Hundreds of Days of False Premises

I’m one of those clueless Midwestern rubes who thinks most reporters are ridiculously biased towards Democrats. You could view as an example anything about Obama’s first 100 days in office that wasn’t produced by Fox News, The New York Post, or the Wall Street Journal. Joe Klein’s contribution in Time, for instance:

But in prose that was spare and clear and compelling, the President proceeded…


The combination of candor and vision and the patient explanation of complex issues was Obama at his best — and more than any other moment of his first 100 days in office, it summed up the purpose of his presidency: a radical change of course not just from his predecessor, not just from the 30-year Reagan era but also from the quick-fix, sugar-rush, attention-deficit society of the postmodern age.

Press coverage of President Obama – like coverage of Obama the candidate – is glowing and supportive because reporters agree with Obama. No conspiracy required. The premise we’re supposed to accept from Fox News and CNN alike is that reporters can talk about politics objectively day in and out. False.

Joe Klein doesn’t even have the excuse of talking for hours a day on some 24-hour cable news channel. But he can’t help using a first and a second and a third complimentary adjective when reporting on Obama’s speech. Even when he suggests the possiblity of Obama’s policies being wrong, it’s only to jab at President Bush:

Whether you agree with him or not — whether you think he is too ambitious or just plain wrong — his is as serious and challenging a presidency as we have had in quite some time.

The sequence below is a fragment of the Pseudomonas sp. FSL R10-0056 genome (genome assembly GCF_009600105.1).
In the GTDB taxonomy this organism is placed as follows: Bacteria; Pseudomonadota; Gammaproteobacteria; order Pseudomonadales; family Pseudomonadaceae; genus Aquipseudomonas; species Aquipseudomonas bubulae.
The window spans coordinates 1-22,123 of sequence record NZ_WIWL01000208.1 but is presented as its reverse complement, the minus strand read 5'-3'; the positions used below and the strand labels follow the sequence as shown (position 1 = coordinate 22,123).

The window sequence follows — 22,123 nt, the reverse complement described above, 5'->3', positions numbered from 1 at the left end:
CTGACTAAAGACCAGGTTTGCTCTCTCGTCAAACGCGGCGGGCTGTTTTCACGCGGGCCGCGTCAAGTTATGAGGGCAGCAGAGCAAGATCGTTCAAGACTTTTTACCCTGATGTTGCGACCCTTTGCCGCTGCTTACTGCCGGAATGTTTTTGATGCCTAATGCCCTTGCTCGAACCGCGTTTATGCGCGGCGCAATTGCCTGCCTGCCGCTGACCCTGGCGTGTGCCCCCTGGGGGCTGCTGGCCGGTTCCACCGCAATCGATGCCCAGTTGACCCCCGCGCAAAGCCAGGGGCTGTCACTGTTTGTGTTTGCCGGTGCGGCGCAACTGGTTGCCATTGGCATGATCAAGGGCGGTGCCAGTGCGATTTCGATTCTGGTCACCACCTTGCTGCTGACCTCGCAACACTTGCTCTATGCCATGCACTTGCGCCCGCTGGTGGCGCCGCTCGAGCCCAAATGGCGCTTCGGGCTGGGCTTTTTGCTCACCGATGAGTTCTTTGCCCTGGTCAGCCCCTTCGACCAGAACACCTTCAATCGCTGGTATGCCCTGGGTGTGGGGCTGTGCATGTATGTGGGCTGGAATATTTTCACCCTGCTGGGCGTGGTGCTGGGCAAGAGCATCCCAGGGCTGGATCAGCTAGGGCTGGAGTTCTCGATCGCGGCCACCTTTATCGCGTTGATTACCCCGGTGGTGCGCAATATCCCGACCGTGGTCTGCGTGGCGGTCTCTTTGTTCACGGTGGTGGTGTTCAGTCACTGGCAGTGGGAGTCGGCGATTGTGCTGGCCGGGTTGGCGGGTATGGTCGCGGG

Because nothing about 9/11, al Qaeda, Iraq, Afghanistan, Iran, etc prompted seriousness from President Bush. If Joe Klein wants to assert that President Bush was unserious about a number of domestic issues, I’d agree with him there. But not for the same reasons, if I were to make a wild guess.

The piece continues as expected – Obama’s first 100 days as wonderful as FDR’s, unlikeable Republicans, glorious post-Dubya diplomacy  – and nothing else seems worth mention until the end.

There are those who mistake his quiet, deliberative style for softness. There is the fear that he won’t have the strength to stand up to the Israelis (or the Iranians) or to the left wing of his party on health care or to the porkers on the defense budget.

Emphasis mine. This sentence sums up so much of what’s wrong with Progressive thinking. Who in their right mind lists a failure to stand up to Israel as a concern, and then lists Iran as an afterthought? As for “the left wing of his party” – Dear Joe: Obama is obviously the left wing of his party, if you pay a little less attention to his words and a little more attention to his actions. Oh, and the defense budget! Earmarks and special interest funding by the billions in the stimulus and domestic budget are no concern, but America’s doomed if we buy too many F-22As!

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